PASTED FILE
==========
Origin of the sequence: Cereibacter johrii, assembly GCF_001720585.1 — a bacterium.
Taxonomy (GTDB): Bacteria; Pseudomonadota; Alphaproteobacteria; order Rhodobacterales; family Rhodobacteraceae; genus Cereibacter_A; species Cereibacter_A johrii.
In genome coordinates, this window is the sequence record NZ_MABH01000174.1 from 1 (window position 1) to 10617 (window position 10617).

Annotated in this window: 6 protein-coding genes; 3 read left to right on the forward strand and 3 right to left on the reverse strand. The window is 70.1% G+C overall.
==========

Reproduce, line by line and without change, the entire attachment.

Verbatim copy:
Origin of the sequence: Cereibacter johrii, assembly GCF_001720585.1 — a bacterium.
Taxonomy (GTDB): Bacteria; Pseudomonadota; Alphaproteobacteria; order Rhodobacterales; family Rhodobacteraceae; genus Cereibacter_A; species Cereibacter_A johrii.
In genome coordinates, this window is the sequence record NZ_MABH01000174.1 from 1 (window position 1) to 10617 (window position 10617).

Annotated in this window: 6 protein-coding genes; 3 read left to right on the forward strand and 3 right to left on the reverse strand. The window is 70.1% G+C overall.